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Taylor Browning – Project Critique of “Voice Tales”

For my final analytic paper, I decided to consider Nikki Pinney’s project, Voice Tales, which can be viewed on the class blog at the following link: Click Here! I was incredibly impressed by the creativity displayed within her work, in addition to absolutely loving the idea of capturing and presenting voicemails in such an endearing fashion. I also thought that her project did a fantastic job of embodying many of the media concepts that we learned about this semester. By taking a previously existing media artifact, her voicemails, and pairing them with short video clips and animations meant to supplement the audio with a visual component, she has successfully engaged in both remediation and remix, in addition to creating what would certainly be considered a new media artifact. Voice Tales is a unique and powerful idea that I feel has the potential to be used for both sentimental and entertainment purposes, and I am very glad I had the chance to view Nikki’s work and consider how it might be used in the future.

One of the first concepts we talked about in class was the idea of New Media Artifacts and how they are defined. In an article discussing New Media, Manovich provides the following statement about this particular kind of artifact. He claims, “New Media, in contrast, is characterized by variability. Instead of identical copies, a new media object typically gives rise to many different versions,” (Manovich Ch. 1). Nikki’s project certainly fits this definition in many ways. While working on her project, Nikki took a variety of voicemails she had saved and coupled them with video clips or animations. By doing so, she created the variability that characterizes new media. In addition, she mentioned that she hopes to turn this project into something larger, where others can make their own visual voicemails and submit them to a collection. By allowing others to partake in the creation of these artifacts as well, the variability is increased even more.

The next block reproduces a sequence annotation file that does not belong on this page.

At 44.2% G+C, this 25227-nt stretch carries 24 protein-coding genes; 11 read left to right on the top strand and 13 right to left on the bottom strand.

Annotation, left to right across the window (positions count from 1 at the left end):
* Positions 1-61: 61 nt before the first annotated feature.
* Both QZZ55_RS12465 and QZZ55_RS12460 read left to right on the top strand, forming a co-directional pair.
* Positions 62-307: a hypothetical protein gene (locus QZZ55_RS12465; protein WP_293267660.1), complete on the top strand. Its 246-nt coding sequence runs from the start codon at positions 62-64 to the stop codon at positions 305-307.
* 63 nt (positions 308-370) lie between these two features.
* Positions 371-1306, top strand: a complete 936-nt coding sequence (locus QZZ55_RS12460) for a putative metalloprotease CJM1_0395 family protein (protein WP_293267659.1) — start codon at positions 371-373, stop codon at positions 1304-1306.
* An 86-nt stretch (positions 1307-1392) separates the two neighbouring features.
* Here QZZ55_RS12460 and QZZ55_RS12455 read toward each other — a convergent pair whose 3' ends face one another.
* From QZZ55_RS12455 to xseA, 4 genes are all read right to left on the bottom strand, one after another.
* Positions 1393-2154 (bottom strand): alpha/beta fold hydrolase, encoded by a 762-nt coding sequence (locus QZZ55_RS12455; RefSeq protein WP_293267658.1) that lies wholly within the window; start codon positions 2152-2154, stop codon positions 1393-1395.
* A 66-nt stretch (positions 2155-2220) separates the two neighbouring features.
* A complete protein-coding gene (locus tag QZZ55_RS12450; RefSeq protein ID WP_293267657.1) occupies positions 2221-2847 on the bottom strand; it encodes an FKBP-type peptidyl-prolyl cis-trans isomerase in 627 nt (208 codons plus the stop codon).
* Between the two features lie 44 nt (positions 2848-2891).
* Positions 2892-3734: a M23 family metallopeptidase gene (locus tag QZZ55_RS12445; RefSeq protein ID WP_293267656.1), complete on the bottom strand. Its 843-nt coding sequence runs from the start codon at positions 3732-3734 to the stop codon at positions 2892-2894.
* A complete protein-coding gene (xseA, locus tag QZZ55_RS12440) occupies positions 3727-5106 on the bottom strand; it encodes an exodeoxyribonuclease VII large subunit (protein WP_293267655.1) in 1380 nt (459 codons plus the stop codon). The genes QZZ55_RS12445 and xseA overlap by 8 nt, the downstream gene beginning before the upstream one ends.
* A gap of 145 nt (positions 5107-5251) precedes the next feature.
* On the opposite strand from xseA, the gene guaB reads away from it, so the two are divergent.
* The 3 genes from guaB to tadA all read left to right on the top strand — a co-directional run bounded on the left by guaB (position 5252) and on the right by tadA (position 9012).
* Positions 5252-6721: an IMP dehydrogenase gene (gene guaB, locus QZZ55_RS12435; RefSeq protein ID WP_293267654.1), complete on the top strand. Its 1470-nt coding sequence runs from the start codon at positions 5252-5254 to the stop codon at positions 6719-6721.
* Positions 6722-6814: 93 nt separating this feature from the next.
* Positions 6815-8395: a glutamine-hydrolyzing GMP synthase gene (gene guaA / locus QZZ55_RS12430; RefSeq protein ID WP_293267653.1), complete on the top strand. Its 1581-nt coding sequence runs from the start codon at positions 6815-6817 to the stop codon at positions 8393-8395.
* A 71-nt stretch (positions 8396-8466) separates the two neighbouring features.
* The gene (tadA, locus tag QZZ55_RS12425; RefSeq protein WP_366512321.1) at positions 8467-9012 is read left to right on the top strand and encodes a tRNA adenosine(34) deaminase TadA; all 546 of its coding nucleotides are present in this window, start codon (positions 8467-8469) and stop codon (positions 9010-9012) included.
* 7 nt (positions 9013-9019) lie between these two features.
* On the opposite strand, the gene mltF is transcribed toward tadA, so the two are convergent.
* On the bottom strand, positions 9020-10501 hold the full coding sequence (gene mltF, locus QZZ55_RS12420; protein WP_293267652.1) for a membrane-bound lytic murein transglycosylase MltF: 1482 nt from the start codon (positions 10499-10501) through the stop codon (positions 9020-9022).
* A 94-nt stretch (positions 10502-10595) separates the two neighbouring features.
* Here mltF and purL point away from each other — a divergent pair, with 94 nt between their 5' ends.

Another concept that we discussed during the semester was remediation. This is the process of taking a media artifact and updating or improving it in some way. In addition, remediation requires both the old and new artifact remain in existence. Bolter and Grusin write, “The very act of remediation; however, ensures that the older medium cannot be entirely effaced and the new medium remains dependent on the older one in acknowledged or unacknowledged ways,” (Bolter and Grusin 47).  When she updated her old voicemails to include a visual component, Nikki engaged in remediation in an incredibly successful manner. I would certainly argue that the process of preparing her voicemail messages for this project improved them in a few ways. First, the visual component adds a level of entertainment to the voicemails that likely wasn’t present previously. In addition, by adding visuals and compiling the messages together, they are now able to be enjoyed by a far larger audience. In their natural form, voicemails are usually a pretty personal artifact. However, in this case they have been modified such that everyone can watch and listen to them for entertainment.

Finally, we also discussed the concept of remixing at great length within the scope of this course. I would also argue that, in addition to being a form of remediation, Nikki’s project also remixes the voicemails by matching them with video and splicing the different clips together. “Remix is an essential act of RW creativity. It is the expression of a freedom to take ‘the songs of the day or the old songs’ and create with them,” (Lessig 56). Lessig makes the claim that remixing is creating by using current or old media as a base. Voice Tales certainly does just that, and it works very well. In addition, it seems that a future avenue for this project could be the combination of different voicemail messages to create a new clip entirely. Much in the same way that songs are often mashed up to create interesting combinations, I think it would be interesting to attempt a similar feat using voicemail messages.